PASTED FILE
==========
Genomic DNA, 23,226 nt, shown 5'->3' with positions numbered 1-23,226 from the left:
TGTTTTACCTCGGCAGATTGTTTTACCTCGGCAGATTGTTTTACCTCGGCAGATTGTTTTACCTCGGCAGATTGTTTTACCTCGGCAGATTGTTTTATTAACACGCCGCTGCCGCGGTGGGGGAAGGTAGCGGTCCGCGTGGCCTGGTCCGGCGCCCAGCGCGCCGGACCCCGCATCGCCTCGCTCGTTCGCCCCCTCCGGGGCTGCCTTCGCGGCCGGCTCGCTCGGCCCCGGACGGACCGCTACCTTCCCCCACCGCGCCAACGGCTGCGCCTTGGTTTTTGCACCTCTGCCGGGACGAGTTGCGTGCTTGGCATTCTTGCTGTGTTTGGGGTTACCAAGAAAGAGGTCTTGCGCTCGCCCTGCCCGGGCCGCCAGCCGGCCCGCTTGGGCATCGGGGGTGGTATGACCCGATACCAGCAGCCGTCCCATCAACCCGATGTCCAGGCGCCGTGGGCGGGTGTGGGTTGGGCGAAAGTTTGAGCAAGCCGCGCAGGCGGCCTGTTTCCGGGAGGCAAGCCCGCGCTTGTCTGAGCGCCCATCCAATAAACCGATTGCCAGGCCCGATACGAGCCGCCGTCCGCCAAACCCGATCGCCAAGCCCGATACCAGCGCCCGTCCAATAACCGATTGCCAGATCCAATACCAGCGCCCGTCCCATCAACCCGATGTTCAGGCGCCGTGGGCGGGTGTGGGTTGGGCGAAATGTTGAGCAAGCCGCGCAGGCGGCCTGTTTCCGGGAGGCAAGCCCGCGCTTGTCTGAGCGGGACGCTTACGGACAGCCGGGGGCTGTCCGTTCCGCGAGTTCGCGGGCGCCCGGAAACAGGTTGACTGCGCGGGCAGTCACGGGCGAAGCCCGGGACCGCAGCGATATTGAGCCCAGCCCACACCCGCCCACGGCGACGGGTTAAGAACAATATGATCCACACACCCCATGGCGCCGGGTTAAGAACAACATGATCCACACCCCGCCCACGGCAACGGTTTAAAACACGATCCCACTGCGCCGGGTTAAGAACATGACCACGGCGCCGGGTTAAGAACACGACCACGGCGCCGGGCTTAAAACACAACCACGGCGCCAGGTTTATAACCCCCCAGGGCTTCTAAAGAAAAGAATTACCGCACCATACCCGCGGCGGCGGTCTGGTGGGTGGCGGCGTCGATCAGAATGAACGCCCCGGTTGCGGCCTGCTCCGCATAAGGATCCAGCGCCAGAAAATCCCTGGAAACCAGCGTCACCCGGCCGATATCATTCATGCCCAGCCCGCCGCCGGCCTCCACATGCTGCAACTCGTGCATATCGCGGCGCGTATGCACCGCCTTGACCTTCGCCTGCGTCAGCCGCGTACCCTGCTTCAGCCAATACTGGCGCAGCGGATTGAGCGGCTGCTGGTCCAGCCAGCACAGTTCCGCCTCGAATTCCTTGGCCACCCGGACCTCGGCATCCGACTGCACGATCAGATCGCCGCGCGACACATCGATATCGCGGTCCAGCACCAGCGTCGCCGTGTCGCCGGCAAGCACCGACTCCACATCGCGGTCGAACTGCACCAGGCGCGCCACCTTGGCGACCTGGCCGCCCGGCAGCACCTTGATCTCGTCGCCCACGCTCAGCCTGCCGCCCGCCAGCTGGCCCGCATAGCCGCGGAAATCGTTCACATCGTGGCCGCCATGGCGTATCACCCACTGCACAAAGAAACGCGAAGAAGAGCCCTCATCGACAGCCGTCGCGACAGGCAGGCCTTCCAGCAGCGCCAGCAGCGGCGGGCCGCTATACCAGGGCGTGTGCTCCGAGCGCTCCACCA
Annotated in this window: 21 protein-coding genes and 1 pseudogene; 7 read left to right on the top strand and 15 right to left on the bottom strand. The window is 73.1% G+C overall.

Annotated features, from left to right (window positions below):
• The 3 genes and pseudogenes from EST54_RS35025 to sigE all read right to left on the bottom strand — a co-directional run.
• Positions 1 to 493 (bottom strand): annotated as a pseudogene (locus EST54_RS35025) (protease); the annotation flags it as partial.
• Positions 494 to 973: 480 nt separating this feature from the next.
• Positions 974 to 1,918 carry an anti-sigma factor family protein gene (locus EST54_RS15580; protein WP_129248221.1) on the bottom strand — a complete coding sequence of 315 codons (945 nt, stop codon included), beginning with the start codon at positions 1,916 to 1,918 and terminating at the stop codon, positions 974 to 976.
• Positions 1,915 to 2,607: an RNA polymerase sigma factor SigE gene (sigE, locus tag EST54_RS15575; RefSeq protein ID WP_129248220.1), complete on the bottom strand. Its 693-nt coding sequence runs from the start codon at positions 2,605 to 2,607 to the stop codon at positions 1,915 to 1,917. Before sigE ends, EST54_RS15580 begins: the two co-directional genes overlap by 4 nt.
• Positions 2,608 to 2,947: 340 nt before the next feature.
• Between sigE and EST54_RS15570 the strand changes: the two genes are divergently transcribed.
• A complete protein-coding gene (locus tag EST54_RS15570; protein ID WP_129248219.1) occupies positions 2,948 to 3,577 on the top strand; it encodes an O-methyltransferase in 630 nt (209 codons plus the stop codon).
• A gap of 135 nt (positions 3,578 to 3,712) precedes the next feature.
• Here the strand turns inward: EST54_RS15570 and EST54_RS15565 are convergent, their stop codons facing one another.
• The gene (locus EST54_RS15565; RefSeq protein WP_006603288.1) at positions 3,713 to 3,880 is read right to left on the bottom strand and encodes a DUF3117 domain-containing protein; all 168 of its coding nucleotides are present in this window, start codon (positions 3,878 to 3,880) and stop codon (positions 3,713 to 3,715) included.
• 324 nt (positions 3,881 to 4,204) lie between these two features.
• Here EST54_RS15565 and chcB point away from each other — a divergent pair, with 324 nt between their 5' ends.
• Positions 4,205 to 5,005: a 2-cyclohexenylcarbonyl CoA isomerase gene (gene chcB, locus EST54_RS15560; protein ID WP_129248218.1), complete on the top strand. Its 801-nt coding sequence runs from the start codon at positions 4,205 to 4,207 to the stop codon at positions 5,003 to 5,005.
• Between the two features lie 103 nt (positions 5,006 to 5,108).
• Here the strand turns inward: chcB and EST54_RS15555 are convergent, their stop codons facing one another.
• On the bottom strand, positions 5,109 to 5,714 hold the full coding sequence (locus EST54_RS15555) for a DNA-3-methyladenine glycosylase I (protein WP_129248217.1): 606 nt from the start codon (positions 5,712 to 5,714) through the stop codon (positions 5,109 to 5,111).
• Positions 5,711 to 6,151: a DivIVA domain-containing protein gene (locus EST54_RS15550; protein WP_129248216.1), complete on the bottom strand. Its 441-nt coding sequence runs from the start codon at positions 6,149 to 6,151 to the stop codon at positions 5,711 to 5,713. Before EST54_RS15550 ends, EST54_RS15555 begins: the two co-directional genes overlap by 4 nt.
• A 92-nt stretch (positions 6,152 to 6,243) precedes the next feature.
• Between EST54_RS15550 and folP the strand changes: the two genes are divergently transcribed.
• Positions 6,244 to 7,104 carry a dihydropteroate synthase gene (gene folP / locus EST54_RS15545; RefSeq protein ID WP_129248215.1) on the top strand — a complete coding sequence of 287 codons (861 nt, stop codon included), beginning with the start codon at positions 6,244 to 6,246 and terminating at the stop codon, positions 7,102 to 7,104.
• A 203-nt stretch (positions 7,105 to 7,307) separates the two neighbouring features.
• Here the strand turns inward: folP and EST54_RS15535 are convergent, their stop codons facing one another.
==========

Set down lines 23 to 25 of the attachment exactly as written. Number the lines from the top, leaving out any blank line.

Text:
• A 92-nt stretch (positions 6,152 to 6,243) precedes the next feature.
• Between EST54_RS15550 and folP the strand changes: the two genes are divergently transcribed.
• Positions 6,244 to 7,104 carry a dihydropteroate synthase gene (gene folP / locus EST54_RS15545; RefSeq protein ID WP_129248215.1) on the top strand — a complete coding sequence of 287 codons (861 nt, stop codon included), beginning with the start codon at positions 6,244 to 6,246 and terminating at the stop codon, positions 7,102 to 7,104.